The boards of HDFC Bank Ltd and Centurion Bank of Punjab Ltd (CBoP) on Monday approved a swap ratio of one share of HDFC Bank for 29 shares of CBoP for their proposed merger. The boards will meet on 28 February to finalize the merger scheme.
On the Bombay Stock Exchange, the shares of CBoP lost 14.45% to close at Rs48.25 while those of HDFC Bank fell 3.52% to close at Rs1,422.70 even as the Sensex, the benchmark index, rose 1.74%.
Housing Development Finance Corp. Ltd (HDFC), the promoter of HDFC Bank, will infuse Rs3,900 crore capital in the bank post-merger to maintain its stake. The mortgage firm owns a 23.28% stake in HDFC Bank but it will come down to 19% post-merger.
According to HDFC chairman Deepak Parekh, the bank was looking for an appropriate merger opportunity that would add scale, geography and experience to its franchise. The merger process will take four-five months as both the banks would need approvals from their shareholders and regulators. The top brass of the banks claimed the discussions were completed in a “matter of weeks and not months” as both parties felt that they were a perfect fit for each other.
Aditya Puri, managing director of HDFC Bank, said his bank did “examine others” before zeroing in on CBoP.
The combined entity would have a nationwide network of 1,148 branches (the largest among private sector banks), a deposit base of around Rs1.2 trillion and net advances of around Rs85,000 crore.
The equity research arm of Merrill Lynch (India) Ltd, in a recent report said, “the proposed merger could provide a fillip to HDFC Bank’s earnings over the medium term if it is able to leverage CBoP’s deposit base and distribution more effectively. We reckon it could help potentially take return on equity to around 20% by FY10 (fiscal 2010).” In the third quarter of FY08 ending December, its return on equity was 17%.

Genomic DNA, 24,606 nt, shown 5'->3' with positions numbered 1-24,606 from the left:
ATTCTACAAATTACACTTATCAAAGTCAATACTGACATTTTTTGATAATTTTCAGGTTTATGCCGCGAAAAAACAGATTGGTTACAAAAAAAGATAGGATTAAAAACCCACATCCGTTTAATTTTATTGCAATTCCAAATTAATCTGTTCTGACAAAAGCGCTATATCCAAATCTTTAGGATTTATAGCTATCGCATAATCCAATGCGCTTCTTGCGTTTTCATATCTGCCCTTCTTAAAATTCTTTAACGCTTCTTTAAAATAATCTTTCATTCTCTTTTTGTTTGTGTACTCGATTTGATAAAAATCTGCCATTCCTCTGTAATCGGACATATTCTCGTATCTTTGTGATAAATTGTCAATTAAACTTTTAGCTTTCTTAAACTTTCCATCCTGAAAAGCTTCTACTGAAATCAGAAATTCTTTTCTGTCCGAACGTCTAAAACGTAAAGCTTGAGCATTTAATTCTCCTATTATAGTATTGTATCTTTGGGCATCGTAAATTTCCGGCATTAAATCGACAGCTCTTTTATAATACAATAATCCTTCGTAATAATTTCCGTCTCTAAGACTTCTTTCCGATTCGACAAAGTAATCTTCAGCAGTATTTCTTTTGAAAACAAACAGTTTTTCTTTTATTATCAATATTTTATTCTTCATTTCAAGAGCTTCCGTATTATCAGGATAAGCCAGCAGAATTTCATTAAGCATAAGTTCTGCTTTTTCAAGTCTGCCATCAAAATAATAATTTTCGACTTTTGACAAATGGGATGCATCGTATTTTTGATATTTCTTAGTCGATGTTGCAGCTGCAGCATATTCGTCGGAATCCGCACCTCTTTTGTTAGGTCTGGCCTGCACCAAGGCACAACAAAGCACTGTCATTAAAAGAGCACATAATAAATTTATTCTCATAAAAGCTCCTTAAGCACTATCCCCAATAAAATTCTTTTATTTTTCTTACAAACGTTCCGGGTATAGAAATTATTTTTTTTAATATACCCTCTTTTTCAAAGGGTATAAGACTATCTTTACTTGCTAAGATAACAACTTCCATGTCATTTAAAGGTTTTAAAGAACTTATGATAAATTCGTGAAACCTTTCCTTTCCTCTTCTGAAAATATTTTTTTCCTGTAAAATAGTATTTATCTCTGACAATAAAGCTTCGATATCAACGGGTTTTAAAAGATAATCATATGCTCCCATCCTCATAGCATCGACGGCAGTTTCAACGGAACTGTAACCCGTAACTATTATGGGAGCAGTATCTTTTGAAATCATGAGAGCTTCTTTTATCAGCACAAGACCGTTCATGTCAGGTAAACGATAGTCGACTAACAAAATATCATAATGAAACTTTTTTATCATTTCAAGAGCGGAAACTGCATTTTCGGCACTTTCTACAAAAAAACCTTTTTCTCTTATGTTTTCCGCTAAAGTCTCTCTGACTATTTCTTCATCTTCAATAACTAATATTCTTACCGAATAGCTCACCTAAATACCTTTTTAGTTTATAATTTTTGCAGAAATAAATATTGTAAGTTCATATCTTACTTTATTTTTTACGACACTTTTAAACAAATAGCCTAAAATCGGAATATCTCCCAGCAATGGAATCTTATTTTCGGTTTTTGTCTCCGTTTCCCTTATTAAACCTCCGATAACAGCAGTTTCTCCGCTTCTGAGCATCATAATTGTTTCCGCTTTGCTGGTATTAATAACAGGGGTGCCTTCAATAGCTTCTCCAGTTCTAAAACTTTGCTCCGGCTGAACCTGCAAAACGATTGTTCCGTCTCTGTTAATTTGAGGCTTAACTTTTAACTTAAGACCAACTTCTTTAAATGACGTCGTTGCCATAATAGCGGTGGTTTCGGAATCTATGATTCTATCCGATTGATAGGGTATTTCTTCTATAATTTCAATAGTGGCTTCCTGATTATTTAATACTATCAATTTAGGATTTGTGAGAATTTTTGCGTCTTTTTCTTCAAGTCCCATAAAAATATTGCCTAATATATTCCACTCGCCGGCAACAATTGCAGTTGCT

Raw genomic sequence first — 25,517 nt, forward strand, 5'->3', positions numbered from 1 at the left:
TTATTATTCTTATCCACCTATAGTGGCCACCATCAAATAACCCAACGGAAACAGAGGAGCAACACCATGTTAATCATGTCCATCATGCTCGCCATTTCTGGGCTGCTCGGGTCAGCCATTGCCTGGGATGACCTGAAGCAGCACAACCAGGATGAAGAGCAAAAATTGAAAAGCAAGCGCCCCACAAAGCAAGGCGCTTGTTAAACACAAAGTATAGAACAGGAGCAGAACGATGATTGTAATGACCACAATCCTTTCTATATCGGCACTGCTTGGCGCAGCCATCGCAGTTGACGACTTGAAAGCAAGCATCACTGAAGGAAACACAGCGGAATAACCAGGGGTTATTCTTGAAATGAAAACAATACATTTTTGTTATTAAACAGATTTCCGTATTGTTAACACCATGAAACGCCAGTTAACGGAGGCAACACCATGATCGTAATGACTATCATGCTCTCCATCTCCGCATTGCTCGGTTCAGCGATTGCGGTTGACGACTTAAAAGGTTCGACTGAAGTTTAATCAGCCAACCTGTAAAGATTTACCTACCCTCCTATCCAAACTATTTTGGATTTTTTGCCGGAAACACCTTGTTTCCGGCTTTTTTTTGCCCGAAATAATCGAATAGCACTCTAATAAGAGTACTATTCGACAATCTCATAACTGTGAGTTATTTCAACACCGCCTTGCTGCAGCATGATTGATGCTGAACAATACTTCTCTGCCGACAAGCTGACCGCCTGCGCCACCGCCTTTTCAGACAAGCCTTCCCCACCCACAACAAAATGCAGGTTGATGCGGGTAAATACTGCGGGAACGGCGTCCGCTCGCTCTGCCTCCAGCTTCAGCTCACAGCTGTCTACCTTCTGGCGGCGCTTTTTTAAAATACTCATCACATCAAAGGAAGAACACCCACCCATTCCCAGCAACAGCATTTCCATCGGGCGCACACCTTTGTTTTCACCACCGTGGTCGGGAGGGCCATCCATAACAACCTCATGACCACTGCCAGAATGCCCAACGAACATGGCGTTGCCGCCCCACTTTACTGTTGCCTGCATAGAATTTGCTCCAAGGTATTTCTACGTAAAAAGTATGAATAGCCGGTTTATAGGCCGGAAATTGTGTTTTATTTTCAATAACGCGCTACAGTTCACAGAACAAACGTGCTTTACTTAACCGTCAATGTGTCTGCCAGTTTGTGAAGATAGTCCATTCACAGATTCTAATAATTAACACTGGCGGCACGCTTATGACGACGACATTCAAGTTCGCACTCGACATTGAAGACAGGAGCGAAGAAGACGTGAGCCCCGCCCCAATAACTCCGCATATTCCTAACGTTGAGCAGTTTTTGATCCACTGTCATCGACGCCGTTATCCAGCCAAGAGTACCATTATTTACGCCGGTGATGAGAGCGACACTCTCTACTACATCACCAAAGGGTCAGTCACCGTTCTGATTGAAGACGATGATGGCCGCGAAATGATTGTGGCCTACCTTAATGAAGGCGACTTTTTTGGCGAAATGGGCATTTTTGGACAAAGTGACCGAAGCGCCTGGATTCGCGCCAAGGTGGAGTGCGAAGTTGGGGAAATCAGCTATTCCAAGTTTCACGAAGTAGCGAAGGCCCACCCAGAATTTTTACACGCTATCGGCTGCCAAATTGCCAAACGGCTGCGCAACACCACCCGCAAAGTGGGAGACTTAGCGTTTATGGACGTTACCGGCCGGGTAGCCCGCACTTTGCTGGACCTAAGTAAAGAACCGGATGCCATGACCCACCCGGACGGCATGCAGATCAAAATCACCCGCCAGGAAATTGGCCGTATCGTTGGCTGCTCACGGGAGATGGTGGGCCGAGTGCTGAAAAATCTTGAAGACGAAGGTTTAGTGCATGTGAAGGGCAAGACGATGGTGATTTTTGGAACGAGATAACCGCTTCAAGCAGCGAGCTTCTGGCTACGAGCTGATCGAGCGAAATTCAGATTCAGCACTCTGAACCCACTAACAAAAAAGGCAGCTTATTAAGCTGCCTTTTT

With the economy booming, Indian banks, which can currently compete with global peers on account of efficiency and range of products, lack global scale, said Rana Talwar, CBoP chairman, who owns 3.4% stake in the bank through Sabre Capital. “To achieve global scale, there have to be fewer, bigger, better banks that will service all financial needs of customers.” He said Sabre Capital does not plan to exit from the merged entity in the near future.
Talwar, the former CEO of Standard Chartered Plc., will be on the board of HDFC Bank as a director. Shailendra Bhandari, the current managing director of CBoP, will be the executive director.
Talwar said the banks did not examine the “price” but the “ratio” to arrive at the valuation. The methodology, according to him, was based on parameters such as income- earning capacity, value of assets and the market price of the banks for a period of six months to one year.
The share exchange ratio was based on the recommendations of Dalal and Shah, chartered accountants, and tax consultancy and audit firm Ernst and Young Pvt. Ltd.
HDFC Bank’s Puri said the merger is based on four premises—people, products, distribution and growth.